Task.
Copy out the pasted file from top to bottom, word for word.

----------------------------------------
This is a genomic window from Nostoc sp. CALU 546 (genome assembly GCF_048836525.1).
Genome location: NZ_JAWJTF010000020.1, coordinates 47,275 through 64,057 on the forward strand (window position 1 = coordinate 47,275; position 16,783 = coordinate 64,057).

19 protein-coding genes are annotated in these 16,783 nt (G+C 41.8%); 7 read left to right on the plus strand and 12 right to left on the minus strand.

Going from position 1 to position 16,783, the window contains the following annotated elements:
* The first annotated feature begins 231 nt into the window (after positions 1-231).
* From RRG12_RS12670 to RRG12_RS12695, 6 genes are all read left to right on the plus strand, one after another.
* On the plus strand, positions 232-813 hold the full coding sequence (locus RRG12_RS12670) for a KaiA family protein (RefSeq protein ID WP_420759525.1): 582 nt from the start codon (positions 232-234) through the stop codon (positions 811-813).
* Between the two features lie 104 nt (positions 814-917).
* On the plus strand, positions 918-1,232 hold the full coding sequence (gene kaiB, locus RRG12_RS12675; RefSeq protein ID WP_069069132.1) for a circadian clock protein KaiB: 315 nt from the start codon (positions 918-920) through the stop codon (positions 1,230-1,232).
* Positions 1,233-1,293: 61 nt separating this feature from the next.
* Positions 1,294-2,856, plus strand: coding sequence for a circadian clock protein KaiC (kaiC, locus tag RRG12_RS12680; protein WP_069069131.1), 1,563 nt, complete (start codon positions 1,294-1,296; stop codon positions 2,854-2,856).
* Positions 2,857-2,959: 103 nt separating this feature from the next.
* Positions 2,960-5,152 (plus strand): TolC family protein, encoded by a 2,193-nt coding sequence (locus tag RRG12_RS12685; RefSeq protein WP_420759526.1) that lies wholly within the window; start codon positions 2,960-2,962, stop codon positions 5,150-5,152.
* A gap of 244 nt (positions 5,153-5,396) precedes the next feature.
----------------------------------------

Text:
This is a genomic window from Nostoc sp. CALU 546 (genome assembly GCF_048836525.1).
Genome location: NZ_JAWJTF010000020.1, coordinates 47,275 through 64,057 on the forward strand (window position 1 = coordinate 47,275; position 16,783 = coordinate 64,057).

19 protein-coding genes are annotated in these 16,783 nt (G+C 41.8%); 7 read left to right on the plus strand and 12 right to left on the minus strand.

Going from position 1 to position 16,783, the window contains the following annotated elements:
* The first annotated feature begins 231 nt into the window (after positions 1-231).
* From RRG12_RS12670 to RRG12_RS12695, 6 genes are all read left to right on the plus strand, one after another.
* On the plus strand, positions 232-813 hold the full coding sequence (locus RRG12_RS12670) for a KaiA family protein (RefSeq protein ID WP_420759525.1): 582 nt from the start codon (positions 232-234) through the stop codon (positions 811-813).
* Between the two features lie 104 nt (positions 814-917).
* On the plus strand, positions 918-1,232 hold the full coding sequence (gene kaiB, locus RRG12_RS12675; RefSeq protein ID WP_069069132.1) for a circadian clock protein KaiB: 315 nt from the start codon (positions 918-920) through the stop codon (positions 1,230-1,232).
* Positions 1,233-1,293: 61 nt separating this feature from the next.
* Positions 1,294-2,856, plus strand: coding sequence for a circadian clock protein KaiC (kaiC, locus tag RRG12_RS12680; protein WP_069069131.1), 1,563 nt, complete (start codon positions 1,294-1,296; stop codon positions 2,854-2,856).
* Positions 2,857-2,959: 103 nt separating this feature from the next.
* Positions 2,960-5,152 (plus strand): TolC family protein, encoded by a 2,193-nt coding sequence (locus tag RRG12_RS12685; RefSeq protein WP_420759526.1) that lies wholly within the window; start codon positions 2,960-2,962, stop codon positions 5,150-5,152.
* A gap of 244 nt (positions 5,153-5,396) precedes the next feature.